Compactness measure of a shape

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The compactness measure of a shape, sometimes called the shape factor, is a numerical quantity representing the degree to which a shape is compact. The meaning of "compact" here is not related to the topological notion of compact space.

Properties[edit]

Various compactness measures are used. However, these measures have the following in common:

  • They are applicable to all geometric shapes.
  • They are independent of scale and orientation.
  • They are dimensionless numbers.
  • They are not overly dependent on one or two extreme points in the shape.
  • They agree with intuitive notions of what makes a shape compact.

Examples[edit]

A common compactness measure is the isoperimetric quotient, the ratio of the area of the shape to the area of a circle (the most compact shape) having the same perimeter.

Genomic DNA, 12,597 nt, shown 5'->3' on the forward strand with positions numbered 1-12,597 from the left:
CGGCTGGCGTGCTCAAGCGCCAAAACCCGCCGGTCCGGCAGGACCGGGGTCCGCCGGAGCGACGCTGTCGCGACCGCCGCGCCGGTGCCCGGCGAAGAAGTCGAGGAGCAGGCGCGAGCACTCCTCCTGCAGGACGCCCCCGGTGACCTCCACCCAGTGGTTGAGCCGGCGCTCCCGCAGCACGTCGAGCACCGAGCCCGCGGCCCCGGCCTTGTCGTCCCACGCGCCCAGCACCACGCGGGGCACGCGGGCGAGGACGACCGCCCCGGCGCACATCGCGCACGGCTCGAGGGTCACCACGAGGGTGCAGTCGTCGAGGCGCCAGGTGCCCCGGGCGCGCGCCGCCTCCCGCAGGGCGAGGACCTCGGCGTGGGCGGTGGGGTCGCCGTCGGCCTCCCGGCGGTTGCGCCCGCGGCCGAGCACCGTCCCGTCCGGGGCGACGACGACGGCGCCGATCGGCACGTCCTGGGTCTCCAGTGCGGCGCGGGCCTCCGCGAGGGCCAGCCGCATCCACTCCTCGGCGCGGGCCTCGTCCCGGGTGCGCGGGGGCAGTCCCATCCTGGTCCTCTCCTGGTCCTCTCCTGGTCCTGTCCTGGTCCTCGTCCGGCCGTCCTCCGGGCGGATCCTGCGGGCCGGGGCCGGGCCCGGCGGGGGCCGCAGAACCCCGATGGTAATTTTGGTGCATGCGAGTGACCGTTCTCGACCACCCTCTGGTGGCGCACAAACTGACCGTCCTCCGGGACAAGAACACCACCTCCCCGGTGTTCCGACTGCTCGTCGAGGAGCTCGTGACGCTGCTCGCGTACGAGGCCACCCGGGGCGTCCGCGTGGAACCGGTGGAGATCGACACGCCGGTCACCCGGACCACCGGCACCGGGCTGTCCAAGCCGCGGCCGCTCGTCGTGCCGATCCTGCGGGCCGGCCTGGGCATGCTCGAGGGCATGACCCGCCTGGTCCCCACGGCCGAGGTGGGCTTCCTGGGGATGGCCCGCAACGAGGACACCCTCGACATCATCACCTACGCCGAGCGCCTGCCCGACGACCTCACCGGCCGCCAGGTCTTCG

Compactness measures can be defined for three-dimensional shapes as well, typically as functions of volume and surface area. One example of a compactness measure is sphericity . Another measure in use is ,[1] which is proportional to .

Applications[edit]

A common use of compactness measures is in redistricting. The goal is to maximize the compactness of electoral districts, subject to other constraints, and thereby to avoid gerrymandering.[2] Another use is in zoning, to regulate the manner in which land can be subdivided into building lots.[3] Another use is in pattern classification projects so that you can classify the circle from other shapes.

See also[edit]

References[edit]

  1. ^ U.S. Patent 6,169,817
  2. ^ Rick Gillman "Geometry and Gerrymandering", Math Horizons, Vol. 10, #1 (Sep, 2002) 10-13.
  3. ^ MacGillis, Alec (2006-11-15). "Proposed Rule Aims to Tame Irregular Housing Lots". The Washington Post. p. B5. Retrieved 2006-11-15.